This paper was presented in June by Elizabeth A. Dreyer at the Thirteen General Meeting of the International Thomas Merton Society, Sacred Heart University, Fairfield, CT. Elizabeth provides the following precis:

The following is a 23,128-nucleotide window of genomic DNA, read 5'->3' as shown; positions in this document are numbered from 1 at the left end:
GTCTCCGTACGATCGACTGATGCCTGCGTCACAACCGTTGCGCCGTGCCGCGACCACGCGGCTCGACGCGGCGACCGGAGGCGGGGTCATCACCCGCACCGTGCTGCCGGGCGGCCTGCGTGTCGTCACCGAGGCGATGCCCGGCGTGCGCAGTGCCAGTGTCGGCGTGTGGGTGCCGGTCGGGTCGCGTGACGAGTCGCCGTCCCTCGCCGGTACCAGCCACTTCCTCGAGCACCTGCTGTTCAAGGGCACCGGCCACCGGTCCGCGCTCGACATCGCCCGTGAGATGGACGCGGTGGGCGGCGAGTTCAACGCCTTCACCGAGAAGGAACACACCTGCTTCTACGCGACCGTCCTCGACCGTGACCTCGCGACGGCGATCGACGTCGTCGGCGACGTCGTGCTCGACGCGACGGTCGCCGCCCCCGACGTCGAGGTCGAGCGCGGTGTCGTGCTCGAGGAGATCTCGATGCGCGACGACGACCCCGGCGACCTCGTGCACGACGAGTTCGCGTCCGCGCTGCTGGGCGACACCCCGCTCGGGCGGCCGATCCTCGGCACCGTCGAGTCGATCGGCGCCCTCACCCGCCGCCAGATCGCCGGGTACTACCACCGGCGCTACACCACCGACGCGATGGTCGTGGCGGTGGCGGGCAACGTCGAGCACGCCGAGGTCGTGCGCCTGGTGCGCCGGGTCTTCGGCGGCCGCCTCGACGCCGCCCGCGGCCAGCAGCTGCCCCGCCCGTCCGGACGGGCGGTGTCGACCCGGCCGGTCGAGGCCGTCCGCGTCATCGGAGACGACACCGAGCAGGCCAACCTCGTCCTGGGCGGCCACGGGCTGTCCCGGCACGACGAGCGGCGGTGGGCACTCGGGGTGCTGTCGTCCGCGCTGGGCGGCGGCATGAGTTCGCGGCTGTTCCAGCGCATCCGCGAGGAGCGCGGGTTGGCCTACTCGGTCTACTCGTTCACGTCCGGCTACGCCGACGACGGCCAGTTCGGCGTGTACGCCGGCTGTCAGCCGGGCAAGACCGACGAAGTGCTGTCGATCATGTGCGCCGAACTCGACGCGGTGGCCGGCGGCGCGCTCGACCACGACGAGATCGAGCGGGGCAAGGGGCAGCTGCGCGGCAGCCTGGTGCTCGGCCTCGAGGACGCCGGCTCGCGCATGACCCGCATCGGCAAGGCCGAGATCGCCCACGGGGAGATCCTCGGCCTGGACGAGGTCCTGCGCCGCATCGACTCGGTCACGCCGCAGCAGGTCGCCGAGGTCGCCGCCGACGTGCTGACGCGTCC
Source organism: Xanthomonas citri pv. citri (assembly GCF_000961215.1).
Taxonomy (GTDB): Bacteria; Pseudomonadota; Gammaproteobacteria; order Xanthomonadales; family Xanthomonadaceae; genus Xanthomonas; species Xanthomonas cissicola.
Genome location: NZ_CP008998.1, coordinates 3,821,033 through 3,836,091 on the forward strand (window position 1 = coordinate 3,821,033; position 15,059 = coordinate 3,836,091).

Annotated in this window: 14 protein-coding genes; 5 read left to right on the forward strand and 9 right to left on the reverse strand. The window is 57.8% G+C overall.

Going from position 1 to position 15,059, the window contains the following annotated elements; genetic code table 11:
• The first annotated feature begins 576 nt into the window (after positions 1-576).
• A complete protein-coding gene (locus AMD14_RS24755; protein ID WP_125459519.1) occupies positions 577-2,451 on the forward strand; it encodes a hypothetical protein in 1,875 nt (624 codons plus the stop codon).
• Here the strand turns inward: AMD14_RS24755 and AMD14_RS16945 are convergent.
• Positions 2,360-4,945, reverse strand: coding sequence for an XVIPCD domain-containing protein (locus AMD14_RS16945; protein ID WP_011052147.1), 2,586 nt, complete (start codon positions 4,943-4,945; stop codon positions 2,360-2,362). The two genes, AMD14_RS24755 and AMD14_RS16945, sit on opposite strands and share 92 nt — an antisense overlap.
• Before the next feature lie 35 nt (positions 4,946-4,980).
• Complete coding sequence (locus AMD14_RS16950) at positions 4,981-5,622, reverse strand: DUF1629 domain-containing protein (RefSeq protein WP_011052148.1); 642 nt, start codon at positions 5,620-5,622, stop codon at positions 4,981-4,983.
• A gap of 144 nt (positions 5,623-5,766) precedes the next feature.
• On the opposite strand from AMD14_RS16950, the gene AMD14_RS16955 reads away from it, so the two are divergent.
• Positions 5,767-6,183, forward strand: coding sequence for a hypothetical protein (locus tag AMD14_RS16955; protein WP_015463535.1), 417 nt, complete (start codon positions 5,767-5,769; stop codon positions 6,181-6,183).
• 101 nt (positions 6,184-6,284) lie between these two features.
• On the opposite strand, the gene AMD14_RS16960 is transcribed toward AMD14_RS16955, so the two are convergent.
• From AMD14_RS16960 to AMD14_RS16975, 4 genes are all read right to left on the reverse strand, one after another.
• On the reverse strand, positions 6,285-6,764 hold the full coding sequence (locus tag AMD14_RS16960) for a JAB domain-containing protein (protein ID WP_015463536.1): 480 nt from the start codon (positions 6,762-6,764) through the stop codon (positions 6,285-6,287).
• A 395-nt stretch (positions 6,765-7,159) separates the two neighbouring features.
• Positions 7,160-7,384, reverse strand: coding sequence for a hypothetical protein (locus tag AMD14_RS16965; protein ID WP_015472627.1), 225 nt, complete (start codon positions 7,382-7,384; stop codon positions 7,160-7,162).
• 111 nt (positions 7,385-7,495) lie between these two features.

Based on an understanding of wisdom as knowledge wedded to love (affections), this paper examines evidence of the presence/absence of the affections in the work of Thomas Merton. While Merton was an outspoken advocate of a holistic, inclusive, and “worldly” spirituality, he did not escape aspects of dualism in the monastic tradition that view emotion, bodies, sexuality and busyness as suspect or even destructive of the spiritual life. I conclude that Merton’s monastic writings do not serve as the best paradigm for the wider church whose majority membership is made up of laity who are immersed in the world of intellectual and affective engagement in the world of sexuality, family and society. Concepts of busyness, noise, distraction, solitude, and silence need to be re-examined in a new key different from Merton’s monastic viewpoint.